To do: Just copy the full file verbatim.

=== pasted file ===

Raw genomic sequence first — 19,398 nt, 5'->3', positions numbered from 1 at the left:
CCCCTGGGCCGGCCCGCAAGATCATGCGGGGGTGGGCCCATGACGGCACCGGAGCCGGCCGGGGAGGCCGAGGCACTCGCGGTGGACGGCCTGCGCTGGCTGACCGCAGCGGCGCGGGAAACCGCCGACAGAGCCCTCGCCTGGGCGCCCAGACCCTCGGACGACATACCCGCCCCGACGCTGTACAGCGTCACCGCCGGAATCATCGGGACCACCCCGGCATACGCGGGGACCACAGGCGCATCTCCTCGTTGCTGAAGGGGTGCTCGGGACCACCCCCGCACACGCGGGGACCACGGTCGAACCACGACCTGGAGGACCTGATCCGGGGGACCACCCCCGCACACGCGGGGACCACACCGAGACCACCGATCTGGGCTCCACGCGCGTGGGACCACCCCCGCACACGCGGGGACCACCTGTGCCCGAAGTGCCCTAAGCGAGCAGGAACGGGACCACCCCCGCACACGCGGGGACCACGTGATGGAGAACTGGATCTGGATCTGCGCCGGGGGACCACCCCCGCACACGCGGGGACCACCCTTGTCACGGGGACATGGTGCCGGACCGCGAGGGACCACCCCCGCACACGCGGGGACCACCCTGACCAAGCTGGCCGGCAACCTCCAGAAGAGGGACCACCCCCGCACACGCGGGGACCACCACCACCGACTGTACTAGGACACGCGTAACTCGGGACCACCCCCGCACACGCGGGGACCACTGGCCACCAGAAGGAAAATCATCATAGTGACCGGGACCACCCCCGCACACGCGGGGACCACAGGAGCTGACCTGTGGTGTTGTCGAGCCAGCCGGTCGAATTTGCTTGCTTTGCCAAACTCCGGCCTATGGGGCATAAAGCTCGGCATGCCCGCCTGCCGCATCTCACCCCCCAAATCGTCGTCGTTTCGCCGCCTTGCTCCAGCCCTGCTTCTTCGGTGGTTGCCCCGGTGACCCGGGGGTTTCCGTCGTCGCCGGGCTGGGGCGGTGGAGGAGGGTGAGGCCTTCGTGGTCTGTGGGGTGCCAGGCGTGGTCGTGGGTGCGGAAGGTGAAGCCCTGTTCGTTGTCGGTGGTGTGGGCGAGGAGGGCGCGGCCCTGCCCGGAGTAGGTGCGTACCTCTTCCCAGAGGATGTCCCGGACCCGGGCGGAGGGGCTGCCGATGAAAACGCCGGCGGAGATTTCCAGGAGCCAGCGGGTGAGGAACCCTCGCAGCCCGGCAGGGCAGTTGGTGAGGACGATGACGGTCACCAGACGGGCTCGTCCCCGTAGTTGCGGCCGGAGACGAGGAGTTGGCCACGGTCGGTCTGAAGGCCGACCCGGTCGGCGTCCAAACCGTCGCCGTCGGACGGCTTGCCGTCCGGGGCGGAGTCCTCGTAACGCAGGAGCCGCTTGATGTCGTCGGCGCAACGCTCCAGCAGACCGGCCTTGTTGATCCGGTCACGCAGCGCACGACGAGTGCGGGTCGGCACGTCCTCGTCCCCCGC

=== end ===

Raw genomic sequence first — 19,398 nt, 5'->3', positions numbered from 1 at the left:
CCCCTGGGCCGGCCCGCAAGATCATGCGGGGGTGGGCCCATGACGGCACCGGAGCCGGCCGGGGAGGCCGAGGCACTCGCGGTGGACGGCCTGCGCTGGCTGACCGCAGCGGCGCGGGAAACCGCCGACAGAGCCCTCGCCTGGGCGCCCAGACCCTCGGACGACATACCCGCCCCGACGCTGTACAGCGTCACCGCCGGAATCATCGGGACCACCCCGGCATACGCGGGGACCACAGGCGCATCTCCTCGTTGCTGAAGGGGTGCTCGGGACCACCCCCGCACACGCGGGGACCACGGTCGAACCACGACCTGGAGGACCTGATCCGGGGGACCACCCCCGCACACGCGGGGACCACACCGAGACCACCGATCTGGGCTCCACGCGCGTGGGACCACCCCCGCACACGCGGGGACCACCTGTGCCCGAAGTGCCCTAAGCGAGCAGGAACGGGACCACCCCCGCACACGCGGGGACCACGTGATGGAGAACTGGATCTGGATCTGCGCCGGGGGACCACCCCCGCACACGCGGGGACCACCCTTGTCACGGGGACATGGTGCCGGACCGCGAGGGACCACCCCCGCACACGCGGGGACCACCCTGACCAAGCTGGCCGGCAACCTCCAGAAGAGGGACCACCCCCGCACACGCGGGGACCACCACCACCGACTGTACTAGGACACGCGTAACTCGGGACCACCCCCGCACACGCGGGGACCACTGGCCACCAGAAGGAAAATCATCATAGTGACCGGGACCACCCCCGCACACGCGGGGACCACAGGAGCTGACCTGTGGTGTTGTCGAGCCAGCCGGTCGAATTTGCTTGCTTTGCCAAACTCCGGCCTATGGGGCATAAAGCTCGGCATGCCCGCCTGCCGCATCTCACCCCCCAAATCGTCGTCGTTTCGCCGCCTTGCTCCAGCCCTGCTTCTTCGGTGGTTGCCCCGGTGACCCGGGGGTTTCCGTCGTCGCCGGGCTGGGGCGGTGGAGGAGGGTGAGGCCTTCGTGGTCTGTGGGGTGCCAGGCGTGGTCGTGGGTGCGGAAGGTGAAGCCCTGTTCGTTGTCGGTGGTGTGGGCGAGGAGGGCGCGGCCCTGCCCGGAGTAGGTGCGTACCTCTTCCCAGAGGATGTCCCGGACCCGGGCGGAGGGGCTGCCGATGAAAACGCCGGCGGAGATTTCCAGGAGCCAGCGGGTGAGGAACCCTCGCAGCCCGGCAGGGCAGTTGGTGAGGACGATGACGGTCACCAGACGGGCTCGTCCCCGTAGTTGCGGCCGGAGACGAGGAGTTGGCCACGGTCGGTCTGAAGGCCGACCCGGTCGGCGTCCAAACCGTCGCCGTCGGACGGCTTGCCGTCCGGGGCGGAGTCCTCGTAACGCAGGAGCCGCTTGATGTCGTCGGCGCAACGCTCCAGCAGACCGGCCTTGTTGATCCGGTCACGCAGCGCACGACGAGTGCGGGTCGGCACGTCCTCGTCCCCCGC